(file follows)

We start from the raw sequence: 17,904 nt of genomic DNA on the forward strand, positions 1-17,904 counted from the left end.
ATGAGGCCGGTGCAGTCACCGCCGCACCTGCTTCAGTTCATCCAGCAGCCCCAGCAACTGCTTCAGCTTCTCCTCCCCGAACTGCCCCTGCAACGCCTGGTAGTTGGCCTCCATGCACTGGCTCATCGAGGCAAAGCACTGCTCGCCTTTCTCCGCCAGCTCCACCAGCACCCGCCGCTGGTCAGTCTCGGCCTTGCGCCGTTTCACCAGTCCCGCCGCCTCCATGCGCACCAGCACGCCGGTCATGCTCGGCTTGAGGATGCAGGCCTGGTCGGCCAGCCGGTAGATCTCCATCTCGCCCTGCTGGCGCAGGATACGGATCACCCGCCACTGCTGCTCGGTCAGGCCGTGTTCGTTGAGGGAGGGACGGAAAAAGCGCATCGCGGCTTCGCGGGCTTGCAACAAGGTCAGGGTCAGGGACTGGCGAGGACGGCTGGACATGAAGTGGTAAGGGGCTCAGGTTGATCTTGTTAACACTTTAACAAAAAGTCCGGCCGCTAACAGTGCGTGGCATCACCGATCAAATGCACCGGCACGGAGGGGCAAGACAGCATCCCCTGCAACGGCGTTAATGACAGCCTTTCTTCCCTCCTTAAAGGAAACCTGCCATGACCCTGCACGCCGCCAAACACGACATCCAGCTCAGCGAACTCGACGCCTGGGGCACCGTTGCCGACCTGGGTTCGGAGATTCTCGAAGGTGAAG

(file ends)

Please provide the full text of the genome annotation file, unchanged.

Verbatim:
We start from the raw sequence: 17,904 nt of genomic DNA on the forward strand, positions 1-17,904 counted from the left end.
ATGAGGCCGGTGCAGTCACCGCCGCACCTGCTTCAGTTCATCCAGCAGCCCCAGCAACTGCTTCAGCTTCTCCTCCCCGAACTGCCCCTGCAACGCCTGGTAGTTGGCCTCCATGCACTGGCTCATCGAGGCAAAGCACTGCTCGCCTTTCTCCGCCAGCTCCACCAGCACCCGCCGCTGGTCAGTCTCGGCCTTGCGCCGTTTCACCAGTCCCGCCGCCTCCATGCGCACCAGCACGCCGGTCATGCTCGGCTTGAGGATGCAGGCCTGGTCGGCCAGCCGGTAGATCTCCATCTCGCCCTGCTGGCGCAGGATACGGATCACCCGCCACTGCTGCTCGGTCAGGCCGTGTTCGTTGAGGGAGGGACGGAAAAAGCGCATCGCGGCTTCGCGGGCTTGCAACAAGGTCAGGGTCAGGGACTGGCGAGGACGGCTGGACATGAAGTGGTAAGGGGCTCAGGTTGATCTTGTTAACACTTTAACAAAAAGTCCGGCCGCTAACAGTGCGTGGCATCACCGATCAAATGCACCGGCACGGAGGGGCAAGACAGCATCCCCTGCAACGGCGTTAATGACAGCCTTTCTTCCCTCCTTAAAGGAAACCTGCCATGACCCTGCACGCCGCCAAACACGACATCCAGCTCAGCGAACTCGACGCCTGGGGCACCGTTGCCGACCTGGGTTCGGAGATTCTCGAAGGTGAAG